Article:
Despite the Ministry of Health’s announcement of increased recognition and tracking of breast cancer, there is still for earlier detection of the disease among women.
Since the beginning of 2013, the King Hussein Cancer Center’s early detection unit has recorded 3532 cases, and expects to register a total number close to those in 2012 (5800 cases).
The latest official numbers published by the National Registry recorded 967 cases of breast cancer, as compared to 926 cases last year.
Afflicted women told AmmanNet that the reasons for the lack of early detection are fear of negative social perception and the high cost of screening requirements.
60-year-old Raoud Nabila was infected with the disease three years ago, but avoided screening out of fear – as a result, she has had a mastectomy.
Nabila says, “We are afraid of the sickness, that we will lose our hair and eyebrows from chemotherapy. Now it has taken our breasts.”
Nabila’s difficult period of treatment encouraged her daughters and neighbors to undergo early screening, thinking that this was the only way to prevent the disease. “If the disease is discovered early, it is still possible to treat, its size is small and won’t require mastectomy.”
35-year-old Amma Thakariat discovered the disease after hesitating for years to conduct a screening because of financial and community reasons. “The screening procedures are expensive and I needed to assemble one thousand dinars in total to complete all the tests for my tumor. Meanwhile, my neighbors and relatives were telling me to just leave this issue alone.
Breast cancer is not limited to elderly women. The most common victims are between the ages of 40 and 59, but official figures have recorded 19 girls with the disease between the ages of 19 and 25.
Thakariat said that breast cancer has become as common as the flu, and requires early detection. “Cancer does not spare anyone whether old or young – every woman must undergo screening.”
Director of the early detection unit in the King Hussein Cancer Center Yassar Koutaiba said that the growing number of cancer victims has pushed the national program for early detection to adopt awareness campaigns since 2007. “Awareness for early detection of cancer in its initial stages has been raised in the first and second stages from 5% to 40%.”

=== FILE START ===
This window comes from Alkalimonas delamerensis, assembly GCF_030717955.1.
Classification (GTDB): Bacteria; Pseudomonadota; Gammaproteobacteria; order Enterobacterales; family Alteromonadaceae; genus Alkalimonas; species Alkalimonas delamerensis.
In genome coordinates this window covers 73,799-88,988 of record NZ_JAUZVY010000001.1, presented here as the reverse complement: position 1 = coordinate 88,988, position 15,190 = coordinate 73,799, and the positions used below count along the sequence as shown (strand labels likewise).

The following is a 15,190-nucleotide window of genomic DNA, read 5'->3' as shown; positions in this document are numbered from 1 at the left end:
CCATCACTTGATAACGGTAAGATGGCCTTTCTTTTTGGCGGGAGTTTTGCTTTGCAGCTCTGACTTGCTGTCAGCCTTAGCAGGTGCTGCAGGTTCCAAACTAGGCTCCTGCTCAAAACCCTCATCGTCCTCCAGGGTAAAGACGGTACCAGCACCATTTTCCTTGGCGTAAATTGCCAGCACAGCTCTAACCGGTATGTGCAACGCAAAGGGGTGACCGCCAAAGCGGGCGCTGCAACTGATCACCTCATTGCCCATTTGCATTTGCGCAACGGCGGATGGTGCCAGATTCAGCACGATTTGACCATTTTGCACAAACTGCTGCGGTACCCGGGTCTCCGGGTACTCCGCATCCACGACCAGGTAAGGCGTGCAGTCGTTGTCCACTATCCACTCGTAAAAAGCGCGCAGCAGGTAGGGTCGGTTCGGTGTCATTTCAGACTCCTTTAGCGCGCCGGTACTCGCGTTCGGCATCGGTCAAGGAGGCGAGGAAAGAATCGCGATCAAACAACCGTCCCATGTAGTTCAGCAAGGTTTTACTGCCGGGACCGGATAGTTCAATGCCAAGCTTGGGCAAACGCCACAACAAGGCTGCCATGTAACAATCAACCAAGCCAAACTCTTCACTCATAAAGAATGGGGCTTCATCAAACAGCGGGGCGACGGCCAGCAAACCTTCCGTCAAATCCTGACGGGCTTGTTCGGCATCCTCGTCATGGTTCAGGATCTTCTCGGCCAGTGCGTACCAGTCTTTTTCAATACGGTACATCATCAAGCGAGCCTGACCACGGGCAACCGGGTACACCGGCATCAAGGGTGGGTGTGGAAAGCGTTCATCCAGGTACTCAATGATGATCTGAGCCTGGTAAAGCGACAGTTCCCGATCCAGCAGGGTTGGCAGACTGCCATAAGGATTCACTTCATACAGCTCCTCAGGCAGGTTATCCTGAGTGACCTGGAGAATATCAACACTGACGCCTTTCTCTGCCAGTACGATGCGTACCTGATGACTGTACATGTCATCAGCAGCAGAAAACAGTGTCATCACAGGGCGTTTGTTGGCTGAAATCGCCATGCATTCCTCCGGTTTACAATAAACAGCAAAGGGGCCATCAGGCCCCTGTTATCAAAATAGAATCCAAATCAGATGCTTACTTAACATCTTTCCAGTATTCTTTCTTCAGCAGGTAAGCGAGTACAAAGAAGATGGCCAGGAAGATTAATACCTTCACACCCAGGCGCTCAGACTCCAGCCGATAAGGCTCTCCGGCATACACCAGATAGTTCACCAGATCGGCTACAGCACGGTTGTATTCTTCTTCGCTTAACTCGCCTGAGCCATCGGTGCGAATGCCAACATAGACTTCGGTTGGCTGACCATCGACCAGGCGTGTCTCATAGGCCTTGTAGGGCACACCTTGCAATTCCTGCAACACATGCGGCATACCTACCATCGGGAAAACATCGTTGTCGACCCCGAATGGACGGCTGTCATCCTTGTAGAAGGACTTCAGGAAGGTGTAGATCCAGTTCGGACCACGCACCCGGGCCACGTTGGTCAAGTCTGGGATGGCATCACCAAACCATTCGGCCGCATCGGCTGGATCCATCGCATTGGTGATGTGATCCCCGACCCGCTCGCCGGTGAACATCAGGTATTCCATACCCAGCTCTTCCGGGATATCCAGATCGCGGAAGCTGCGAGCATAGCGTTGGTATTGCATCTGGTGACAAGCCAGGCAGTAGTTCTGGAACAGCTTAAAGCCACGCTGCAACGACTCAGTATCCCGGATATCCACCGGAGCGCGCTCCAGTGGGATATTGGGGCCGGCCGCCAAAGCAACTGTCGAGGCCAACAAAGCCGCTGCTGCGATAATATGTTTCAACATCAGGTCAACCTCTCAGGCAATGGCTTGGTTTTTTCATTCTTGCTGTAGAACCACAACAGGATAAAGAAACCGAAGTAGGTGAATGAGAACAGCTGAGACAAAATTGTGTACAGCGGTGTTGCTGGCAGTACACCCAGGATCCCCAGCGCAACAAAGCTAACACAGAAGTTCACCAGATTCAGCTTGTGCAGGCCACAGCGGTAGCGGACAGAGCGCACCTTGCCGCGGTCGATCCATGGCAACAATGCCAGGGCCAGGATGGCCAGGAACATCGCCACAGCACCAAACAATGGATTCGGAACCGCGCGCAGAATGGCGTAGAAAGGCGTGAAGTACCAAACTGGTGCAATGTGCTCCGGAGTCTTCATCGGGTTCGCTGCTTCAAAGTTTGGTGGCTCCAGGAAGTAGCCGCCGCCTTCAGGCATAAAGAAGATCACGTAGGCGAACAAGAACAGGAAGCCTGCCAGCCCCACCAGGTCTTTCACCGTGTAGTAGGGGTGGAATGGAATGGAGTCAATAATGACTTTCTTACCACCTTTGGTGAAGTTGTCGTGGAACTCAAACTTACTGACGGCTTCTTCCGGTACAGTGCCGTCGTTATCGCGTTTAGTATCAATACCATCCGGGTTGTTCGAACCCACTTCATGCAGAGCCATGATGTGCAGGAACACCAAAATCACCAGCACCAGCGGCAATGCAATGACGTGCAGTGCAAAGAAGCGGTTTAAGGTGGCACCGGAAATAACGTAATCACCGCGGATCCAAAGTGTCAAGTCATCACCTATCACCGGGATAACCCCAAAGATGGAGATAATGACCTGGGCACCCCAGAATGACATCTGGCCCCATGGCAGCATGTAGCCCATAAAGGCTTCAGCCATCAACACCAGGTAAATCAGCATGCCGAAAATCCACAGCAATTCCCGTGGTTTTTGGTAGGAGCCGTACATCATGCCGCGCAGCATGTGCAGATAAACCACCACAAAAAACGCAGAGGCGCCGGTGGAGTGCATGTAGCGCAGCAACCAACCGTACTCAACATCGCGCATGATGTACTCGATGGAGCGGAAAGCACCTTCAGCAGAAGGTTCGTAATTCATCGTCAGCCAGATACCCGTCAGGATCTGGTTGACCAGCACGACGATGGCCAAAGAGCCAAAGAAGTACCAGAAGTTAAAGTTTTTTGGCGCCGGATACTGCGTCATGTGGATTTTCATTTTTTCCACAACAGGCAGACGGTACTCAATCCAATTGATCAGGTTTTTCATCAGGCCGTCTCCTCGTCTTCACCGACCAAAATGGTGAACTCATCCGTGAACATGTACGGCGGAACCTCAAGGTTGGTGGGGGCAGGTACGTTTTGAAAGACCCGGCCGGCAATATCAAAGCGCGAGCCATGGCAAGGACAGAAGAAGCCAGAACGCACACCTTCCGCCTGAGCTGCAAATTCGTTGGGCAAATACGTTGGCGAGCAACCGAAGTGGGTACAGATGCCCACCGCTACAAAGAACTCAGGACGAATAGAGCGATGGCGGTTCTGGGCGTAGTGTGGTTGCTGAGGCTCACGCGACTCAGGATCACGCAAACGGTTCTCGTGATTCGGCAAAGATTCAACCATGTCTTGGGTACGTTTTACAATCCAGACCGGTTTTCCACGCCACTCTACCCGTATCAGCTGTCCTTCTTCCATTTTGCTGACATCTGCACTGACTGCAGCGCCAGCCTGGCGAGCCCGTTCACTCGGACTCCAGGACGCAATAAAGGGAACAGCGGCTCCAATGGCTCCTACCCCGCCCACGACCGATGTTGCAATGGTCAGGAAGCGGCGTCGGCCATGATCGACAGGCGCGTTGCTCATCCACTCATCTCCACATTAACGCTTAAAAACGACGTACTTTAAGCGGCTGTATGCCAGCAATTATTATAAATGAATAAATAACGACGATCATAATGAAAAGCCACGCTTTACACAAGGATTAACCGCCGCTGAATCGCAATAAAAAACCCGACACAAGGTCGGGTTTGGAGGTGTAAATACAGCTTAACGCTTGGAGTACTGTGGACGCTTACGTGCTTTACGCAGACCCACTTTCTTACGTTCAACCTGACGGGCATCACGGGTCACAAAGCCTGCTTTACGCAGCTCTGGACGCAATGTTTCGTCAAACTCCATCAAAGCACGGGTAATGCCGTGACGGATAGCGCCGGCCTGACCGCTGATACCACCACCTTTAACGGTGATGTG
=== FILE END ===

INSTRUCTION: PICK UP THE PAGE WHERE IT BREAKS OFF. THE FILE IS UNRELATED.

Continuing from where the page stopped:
Koutaiba explained that early detection helps treat the disease because there is medicine for the early stages when the cancer has not yet spread outside the breasts. “When the disease spreads outside of the breast, it requires a longer treatment period with multiple medicines and costs, not to mention the patient’s psychological stress. This creates a lower rate of successful recovery.”
Koutaiba said that erroneous beliefs about cancer permeate society, even among elite and educated women. “Women do not like the screenings – they feel worried and afraid from the moment they enter the door. There are women who express fear that undergoing screening will make young men reluctant to marry their daughters.”
Financial cost is still an obstacle as well, but Koutaiba explained that one can become exempt from treatment costs via the Royal Court, where doctor bears the cost of diagnosis, X-ray and biopsy.
Community leaders have participated in awareness campaigns through the National Program for Breast Cancer since 2012 in order to increase social awareness about the importance of early cancer screenings.
Actress Juliette Awad has worked to raise awareness about the disease in disadvantaged areas through the Aram Theater Awareness Project. She tells women to give prioritize personal cancer screenings and men to encourage their wives towards undergoing the examination. “The woman’s wellbeing ensures the sustenance of her whole family’s wellbeing – her illness destroys the whole family.”
Sheikh Hamidi Murad, Islamic researcher, says that early breast cancer screening is a religious duty and that ignorance of it is a sin. “The Prophet said that your body is your right, and a right is a duty, and to abandon your duty is a sin.”
As the direct cause of breast cancer remain unknown, every woman remains vulnerable to affliction and should undergo screening for early detection.
Translated by Alice Su. See original in Arabic .